Newsletter promotes community relations


‘Webster to Webster’ also makes first mention of presidential residence


The Webster to Webster newsletter for the Spring semester.

(WEBSTER GROVES, Mo, April 6, 2011) Webster University began distributing a four-page newsletter to the Webster Groves community in 2004. The purpose was to encourage more communication and promote positive relationships between the two entities, said Barb Ehnes, director of media and community relations.

Ehnes has worked at Webster for 15 years. She published the first edition of the “Webster to Webster,” newsletter. Originally in black and white, the letter is printed twice per year, although no official publication deadline exists.

“It’s kind of become habit that it prints once in the winter and once in the summer,” Ehnes said.

The most recent issue, which was directly mailed to more than 16,000 residents, dealt primarily with the recent land-acquisition deal between Webster University and Eden Theological Seminary.

“This issue was very important,” Ehnes said. “We put forth the positions and hopes of both (Webster and Eden) institutions.”

The issue featured messages from Webster President Elizabeth Stroble and Eden President David Greenhaw. Each spoke to the academic advantages of a recent land transaction between the two schools. Webster acquired more than five acres of land from Eden, located opposite Lockwood Ave, for $5.2 million. The expansion process is still moving “quite slowly,” Stroble said. However, Eden has already vacated the buildings Webster intends to use.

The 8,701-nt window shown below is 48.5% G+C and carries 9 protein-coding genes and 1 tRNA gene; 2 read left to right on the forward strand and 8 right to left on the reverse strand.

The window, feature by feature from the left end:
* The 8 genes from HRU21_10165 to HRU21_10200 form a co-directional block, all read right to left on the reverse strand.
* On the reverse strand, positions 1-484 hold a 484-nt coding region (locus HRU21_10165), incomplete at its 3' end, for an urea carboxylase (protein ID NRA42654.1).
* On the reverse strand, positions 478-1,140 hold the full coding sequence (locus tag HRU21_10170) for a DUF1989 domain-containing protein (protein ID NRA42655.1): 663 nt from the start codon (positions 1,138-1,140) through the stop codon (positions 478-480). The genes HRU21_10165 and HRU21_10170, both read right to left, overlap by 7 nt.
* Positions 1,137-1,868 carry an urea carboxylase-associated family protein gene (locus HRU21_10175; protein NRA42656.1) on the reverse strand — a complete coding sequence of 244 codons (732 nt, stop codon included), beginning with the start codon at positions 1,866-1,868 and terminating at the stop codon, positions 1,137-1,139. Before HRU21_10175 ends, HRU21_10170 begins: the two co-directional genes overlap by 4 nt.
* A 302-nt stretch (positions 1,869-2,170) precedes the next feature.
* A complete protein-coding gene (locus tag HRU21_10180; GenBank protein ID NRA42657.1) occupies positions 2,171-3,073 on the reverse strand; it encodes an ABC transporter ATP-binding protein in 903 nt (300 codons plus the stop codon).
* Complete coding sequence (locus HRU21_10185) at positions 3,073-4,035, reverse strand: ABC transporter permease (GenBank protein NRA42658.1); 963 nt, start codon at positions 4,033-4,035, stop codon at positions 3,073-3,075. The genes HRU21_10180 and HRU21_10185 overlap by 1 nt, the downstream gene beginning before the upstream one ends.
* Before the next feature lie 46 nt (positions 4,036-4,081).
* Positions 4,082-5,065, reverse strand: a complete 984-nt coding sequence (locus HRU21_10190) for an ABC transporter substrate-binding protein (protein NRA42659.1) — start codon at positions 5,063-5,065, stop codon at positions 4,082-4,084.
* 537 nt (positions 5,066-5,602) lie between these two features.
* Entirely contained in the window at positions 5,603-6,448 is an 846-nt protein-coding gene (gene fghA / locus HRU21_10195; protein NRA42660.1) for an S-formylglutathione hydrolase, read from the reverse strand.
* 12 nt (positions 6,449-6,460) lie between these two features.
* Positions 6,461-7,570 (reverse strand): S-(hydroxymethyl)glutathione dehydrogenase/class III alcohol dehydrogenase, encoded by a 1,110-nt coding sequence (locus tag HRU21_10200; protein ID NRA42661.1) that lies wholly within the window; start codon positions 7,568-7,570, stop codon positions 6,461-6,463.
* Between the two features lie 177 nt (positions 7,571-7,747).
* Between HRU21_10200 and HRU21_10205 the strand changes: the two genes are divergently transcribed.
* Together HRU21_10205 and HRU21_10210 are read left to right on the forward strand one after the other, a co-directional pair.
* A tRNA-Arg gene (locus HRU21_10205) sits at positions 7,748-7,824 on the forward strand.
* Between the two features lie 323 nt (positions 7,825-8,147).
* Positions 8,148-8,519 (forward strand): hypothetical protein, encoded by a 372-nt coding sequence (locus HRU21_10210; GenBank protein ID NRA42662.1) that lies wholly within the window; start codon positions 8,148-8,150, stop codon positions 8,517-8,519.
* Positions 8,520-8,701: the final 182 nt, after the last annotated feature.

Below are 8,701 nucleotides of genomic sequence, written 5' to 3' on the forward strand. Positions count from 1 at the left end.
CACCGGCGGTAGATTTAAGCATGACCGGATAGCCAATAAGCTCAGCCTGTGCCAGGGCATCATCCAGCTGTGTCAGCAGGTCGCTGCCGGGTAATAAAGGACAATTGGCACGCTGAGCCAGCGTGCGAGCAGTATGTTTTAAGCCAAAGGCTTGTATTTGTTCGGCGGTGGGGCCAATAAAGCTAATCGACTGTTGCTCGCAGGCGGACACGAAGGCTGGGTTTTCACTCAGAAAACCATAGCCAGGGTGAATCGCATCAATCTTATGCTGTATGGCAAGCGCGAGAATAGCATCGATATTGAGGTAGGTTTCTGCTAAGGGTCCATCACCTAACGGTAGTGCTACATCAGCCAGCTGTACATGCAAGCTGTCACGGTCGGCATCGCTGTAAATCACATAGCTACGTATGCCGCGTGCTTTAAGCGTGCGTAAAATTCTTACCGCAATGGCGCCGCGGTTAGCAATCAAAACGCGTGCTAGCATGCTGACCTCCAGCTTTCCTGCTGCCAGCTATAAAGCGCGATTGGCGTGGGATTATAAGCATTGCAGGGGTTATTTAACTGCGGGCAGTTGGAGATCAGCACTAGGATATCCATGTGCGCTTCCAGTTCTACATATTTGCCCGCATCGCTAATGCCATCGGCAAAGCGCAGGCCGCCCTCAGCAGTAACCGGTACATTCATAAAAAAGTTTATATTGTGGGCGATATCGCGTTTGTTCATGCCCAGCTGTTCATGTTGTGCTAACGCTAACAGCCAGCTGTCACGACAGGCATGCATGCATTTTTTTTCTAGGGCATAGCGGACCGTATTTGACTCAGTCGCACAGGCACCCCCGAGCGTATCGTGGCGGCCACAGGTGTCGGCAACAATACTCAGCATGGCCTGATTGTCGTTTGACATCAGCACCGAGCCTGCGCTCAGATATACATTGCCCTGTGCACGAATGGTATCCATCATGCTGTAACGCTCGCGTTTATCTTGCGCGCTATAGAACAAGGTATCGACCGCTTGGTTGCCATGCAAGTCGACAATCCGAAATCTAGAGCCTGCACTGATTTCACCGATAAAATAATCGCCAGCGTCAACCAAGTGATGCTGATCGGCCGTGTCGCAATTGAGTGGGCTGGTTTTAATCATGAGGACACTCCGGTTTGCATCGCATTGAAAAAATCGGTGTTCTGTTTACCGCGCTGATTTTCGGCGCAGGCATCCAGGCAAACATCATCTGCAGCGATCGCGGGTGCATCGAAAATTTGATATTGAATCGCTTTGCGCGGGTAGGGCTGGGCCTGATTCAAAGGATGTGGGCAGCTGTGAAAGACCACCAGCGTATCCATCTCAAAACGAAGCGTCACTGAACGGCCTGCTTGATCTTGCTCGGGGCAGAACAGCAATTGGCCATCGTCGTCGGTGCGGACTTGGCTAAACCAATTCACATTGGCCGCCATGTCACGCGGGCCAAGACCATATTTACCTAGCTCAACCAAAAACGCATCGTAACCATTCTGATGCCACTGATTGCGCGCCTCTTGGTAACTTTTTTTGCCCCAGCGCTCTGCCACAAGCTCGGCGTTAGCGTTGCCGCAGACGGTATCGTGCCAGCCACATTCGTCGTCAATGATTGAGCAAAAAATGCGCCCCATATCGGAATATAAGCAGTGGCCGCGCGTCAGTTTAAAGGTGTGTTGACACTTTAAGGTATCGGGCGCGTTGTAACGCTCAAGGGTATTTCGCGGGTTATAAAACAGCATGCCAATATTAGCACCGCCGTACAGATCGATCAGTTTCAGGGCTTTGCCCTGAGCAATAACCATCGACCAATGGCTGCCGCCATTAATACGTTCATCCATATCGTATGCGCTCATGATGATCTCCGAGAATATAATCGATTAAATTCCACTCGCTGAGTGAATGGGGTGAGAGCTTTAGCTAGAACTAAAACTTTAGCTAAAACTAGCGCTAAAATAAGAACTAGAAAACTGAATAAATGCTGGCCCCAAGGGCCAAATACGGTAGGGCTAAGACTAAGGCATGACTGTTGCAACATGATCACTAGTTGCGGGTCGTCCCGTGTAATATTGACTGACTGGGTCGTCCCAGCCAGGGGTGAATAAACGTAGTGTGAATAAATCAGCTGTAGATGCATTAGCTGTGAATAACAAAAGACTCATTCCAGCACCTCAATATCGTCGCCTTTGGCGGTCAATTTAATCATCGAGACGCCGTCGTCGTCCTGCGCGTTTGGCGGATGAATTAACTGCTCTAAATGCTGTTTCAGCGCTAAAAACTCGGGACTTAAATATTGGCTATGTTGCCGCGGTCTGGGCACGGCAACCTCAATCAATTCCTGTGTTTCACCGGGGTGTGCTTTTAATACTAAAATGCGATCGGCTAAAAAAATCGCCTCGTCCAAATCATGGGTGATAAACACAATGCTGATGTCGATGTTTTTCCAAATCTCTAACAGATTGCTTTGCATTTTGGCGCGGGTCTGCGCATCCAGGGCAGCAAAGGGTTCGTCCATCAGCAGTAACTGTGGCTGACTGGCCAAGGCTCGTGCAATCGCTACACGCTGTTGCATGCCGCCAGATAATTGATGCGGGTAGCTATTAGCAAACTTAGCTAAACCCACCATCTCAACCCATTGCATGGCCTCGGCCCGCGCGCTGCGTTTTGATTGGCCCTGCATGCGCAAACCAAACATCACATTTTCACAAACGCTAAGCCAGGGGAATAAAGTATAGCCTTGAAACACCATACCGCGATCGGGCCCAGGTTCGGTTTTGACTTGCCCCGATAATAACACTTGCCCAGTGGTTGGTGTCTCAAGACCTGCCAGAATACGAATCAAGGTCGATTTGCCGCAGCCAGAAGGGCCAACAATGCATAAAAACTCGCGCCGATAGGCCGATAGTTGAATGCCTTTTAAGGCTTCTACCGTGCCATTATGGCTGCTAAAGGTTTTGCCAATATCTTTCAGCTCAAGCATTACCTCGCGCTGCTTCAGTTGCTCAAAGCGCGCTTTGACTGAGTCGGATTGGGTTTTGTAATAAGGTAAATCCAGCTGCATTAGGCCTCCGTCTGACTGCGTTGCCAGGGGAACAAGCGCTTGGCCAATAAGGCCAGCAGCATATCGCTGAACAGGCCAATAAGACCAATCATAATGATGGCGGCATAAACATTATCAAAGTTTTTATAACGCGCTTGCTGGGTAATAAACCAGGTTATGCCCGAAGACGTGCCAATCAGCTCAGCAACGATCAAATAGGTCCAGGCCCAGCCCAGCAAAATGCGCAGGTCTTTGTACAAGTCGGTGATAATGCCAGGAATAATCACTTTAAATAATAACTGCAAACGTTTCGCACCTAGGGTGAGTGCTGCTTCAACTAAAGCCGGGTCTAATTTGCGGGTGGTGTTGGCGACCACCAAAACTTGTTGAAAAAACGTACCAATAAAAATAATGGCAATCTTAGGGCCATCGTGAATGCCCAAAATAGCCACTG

The acquisition would clear the way for a new science building for Webster, a building opposed by the local group Residents For Webster Groves. Residents argue that continued university expansion will negatively affect the appearance and aesthetic value of the community.

“I think residents think we won’t expand wisely,” Ehnes said. “Our buildings have always been tasteful and respectful of the community and the neighbors.”

Residents for Webster Groves don’t approve of university expansion, claiming the school is violating its original master plan. The Residents have established a website to oppose the expansion, where they detail their grievances with the university.

“I think we need to see the master plan for the university,” said Webster Groves mayor Gerry Welch. “If Webster honors the green space and the feeling of Eden, then I think the community will be accepting.”

Welch said the community “absolutely” supports the university, and wants both the university and the community to continue their positive relationship.

“I’m not sure how many people are really against the university,” Welch said. “How many people are there? Four? Ten? I honestly don’t know.”

Improving relations with the community is a major goal for Ehnes, who serves on several committees within the Webster Groves community, like the Old Orchard Taxing District Commission and the Shepard Center of Webster-Kirkwood. Ehnes said this involvement allows her to get direct feedback on the newsletter, and better ideas on how to relate to the residents.

“I get a lot of feedback from regular residents because of the work I do in the community,” Ehnes said. “I think this gives me a good view on what their concerns are.”